The Rev’d Derek Arnold
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Today’s reflection is by our Team Rector, Rev’d Derek Arnold and can be heard on the Website http://tcmc.church
Once when Jesus was praying in private and his disciples were with him, he asked them, “Who do the crowds say I am?” They replied, “Some say John the Baptist; others say Elijah; and still others, that one of the prophets of long ago has come back to life.” “But what about you?” he asked. “Who do you say I am?” Peter answered, “God’s Messiah.” Jesus strictly warned them not to tell this to anyone. And he said, “The Son of Man must suffer many things and be rejected by the elders, the chief priests and the teachers of the law, and he must be killed and on the third day be raised to life.”
Faith goes beyond knowing what others believe, it requires us to hold beliefs for ourselves. When Jesus asks, “Who do you say I am?” he is expecting a response. He wants us to proclaim our faith.
All of us want to know the answers to some important questions, so that we can also make a positive response. How will my children turn out? Will I stay healthy? What will tomorrow bring? I guess these are some of the questions that we ask ourselves, at some point in our lives.
There are also those questions concerning our spiritual life? Does God exist or not, is perhaps, at the top of our list? And why is there so much suffering in the world is probably the next. And the list could go on and on, but I think it is important to question some things, so that we can get a better understanding about what is important.
As we heard in our reading from Luke and the same sort of questioning can also be heard in Matthew’s gospel. Jesus asks the disciples two questions. “Who do the crowds say I am?” and “Who do you say I am?”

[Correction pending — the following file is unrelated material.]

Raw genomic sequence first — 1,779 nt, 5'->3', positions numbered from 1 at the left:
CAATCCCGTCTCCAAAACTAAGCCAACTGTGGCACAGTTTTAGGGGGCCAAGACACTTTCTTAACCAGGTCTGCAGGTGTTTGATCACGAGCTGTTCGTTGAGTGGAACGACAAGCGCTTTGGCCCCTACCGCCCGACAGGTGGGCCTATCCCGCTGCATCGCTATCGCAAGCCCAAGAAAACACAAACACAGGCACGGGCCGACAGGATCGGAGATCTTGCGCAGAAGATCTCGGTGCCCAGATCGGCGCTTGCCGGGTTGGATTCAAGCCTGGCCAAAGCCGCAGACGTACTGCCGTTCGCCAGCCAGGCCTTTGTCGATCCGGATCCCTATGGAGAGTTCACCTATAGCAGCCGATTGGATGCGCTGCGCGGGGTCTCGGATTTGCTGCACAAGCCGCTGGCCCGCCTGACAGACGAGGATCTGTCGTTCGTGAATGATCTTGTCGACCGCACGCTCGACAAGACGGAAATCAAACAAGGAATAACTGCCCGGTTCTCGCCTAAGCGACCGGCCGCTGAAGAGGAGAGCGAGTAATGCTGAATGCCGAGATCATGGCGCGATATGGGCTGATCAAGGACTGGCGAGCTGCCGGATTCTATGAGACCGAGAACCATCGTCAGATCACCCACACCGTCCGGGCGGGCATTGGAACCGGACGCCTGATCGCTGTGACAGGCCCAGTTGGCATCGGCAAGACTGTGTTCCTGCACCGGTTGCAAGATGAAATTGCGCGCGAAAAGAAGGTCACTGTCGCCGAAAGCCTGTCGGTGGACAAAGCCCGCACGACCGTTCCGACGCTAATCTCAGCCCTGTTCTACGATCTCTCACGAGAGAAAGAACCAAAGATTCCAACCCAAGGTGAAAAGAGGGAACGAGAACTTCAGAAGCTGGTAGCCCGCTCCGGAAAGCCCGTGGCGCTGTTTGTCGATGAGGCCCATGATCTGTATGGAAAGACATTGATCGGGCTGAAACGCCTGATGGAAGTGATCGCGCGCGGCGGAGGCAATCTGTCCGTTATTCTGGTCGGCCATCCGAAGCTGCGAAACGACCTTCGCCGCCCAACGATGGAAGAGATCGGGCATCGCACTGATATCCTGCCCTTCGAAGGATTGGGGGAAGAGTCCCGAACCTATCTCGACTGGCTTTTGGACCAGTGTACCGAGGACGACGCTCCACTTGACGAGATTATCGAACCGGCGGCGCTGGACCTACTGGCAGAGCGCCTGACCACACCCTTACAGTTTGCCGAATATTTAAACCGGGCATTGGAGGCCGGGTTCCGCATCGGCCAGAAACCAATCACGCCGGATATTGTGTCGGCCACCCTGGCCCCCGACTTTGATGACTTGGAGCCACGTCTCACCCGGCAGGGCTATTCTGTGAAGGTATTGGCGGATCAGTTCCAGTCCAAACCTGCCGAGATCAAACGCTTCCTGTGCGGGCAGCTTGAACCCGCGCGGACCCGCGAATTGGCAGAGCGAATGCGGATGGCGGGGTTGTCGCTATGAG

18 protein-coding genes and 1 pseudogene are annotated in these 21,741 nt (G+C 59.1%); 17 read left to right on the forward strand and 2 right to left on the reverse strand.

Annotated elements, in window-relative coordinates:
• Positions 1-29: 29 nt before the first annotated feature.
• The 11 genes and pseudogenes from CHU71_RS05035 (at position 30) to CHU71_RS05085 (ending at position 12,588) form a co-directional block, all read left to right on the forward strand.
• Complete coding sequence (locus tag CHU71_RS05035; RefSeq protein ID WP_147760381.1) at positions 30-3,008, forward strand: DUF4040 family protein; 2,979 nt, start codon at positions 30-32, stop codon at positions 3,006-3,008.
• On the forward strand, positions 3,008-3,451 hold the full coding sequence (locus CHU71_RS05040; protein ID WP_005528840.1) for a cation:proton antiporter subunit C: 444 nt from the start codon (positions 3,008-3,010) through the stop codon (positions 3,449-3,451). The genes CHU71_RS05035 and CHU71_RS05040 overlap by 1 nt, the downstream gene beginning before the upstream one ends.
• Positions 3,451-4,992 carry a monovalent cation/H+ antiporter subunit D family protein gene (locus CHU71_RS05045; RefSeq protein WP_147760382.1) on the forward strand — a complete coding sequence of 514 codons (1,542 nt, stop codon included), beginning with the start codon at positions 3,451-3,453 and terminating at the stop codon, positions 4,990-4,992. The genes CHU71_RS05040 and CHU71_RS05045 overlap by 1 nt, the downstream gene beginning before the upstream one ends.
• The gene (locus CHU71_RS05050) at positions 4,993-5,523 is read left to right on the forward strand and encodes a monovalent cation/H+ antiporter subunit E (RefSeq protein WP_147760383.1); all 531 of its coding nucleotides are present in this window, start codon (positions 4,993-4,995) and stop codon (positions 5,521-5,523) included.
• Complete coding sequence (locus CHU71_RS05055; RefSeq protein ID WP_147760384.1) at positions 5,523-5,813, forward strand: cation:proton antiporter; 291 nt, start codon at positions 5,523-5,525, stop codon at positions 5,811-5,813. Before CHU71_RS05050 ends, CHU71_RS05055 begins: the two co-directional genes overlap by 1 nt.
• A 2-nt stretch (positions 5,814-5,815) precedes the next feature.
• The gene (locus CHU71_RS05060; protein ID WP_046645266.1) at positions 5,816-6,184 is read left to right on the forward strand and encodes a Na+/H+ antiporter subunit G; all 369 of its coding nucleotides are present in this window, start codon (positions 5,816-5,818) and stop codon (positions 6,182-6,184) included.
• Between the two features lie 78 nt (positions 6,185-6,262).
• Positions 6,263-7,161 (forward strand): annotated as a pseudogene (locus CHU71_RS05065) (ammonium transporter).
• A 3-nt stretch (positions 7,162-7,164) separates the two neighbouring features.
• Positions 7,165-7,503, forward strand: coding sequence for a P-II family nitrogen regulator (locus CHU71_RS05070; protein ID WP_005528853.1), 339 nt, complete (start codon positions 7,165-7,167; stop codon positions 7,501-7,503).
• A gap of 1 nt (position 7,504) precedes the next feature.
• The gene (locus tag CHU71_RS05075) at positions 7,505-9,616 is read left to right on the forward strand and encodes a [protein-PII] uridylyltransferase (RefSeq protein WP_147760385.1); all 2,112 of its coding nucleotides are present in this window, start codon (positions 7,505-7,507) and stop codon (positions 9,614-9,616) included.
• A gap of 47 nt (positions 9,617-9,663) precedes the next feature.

Simon Peter’s response, that Jesus is the Christ, the Son of the living God, is a confession of faith about what Peter thinks and is prepared to say about Jesus. He believes that Jesus is more than John the Baptist, more than a prophet like Elijah; in fact, Peter believes he is connected to God himself.
Peter knew that Jesus was more than just a man with dusty feet and dirty clothes. Jesus was unique! This man, who was at the same time God, had changed him; changed him for the better. Peter was beginning to trust and believe in Jesus more and more. Peter saw beyond the man and glimpsed the divine.
I guess for that expression of faith, Jesus handed him the keys to the Kingdom. The opportunity to bring people to the Kingdom of heaven by presenting them with the message of salvation found in God’s word.
I wonder how many of us truly see and feel the divinity of Christ today? How many of us can cry out “You are the Christ, the Son of the living God.”? And how many of us miss Jesus, all together because we get caught in the exterior stuff of our faith that we cannot see the God that lies beyond; that is the God who is active, living, and interested in us. ‘Who do you say that I am?’ asks Jesus. Only we can answer that question for ourselves?
Lord of creation,
whose glory is around and within us:
open our eyes to your wonders,
that we may serve you with reverence
and know your peace at our lives’ end,
through Jesus Christ our Lord.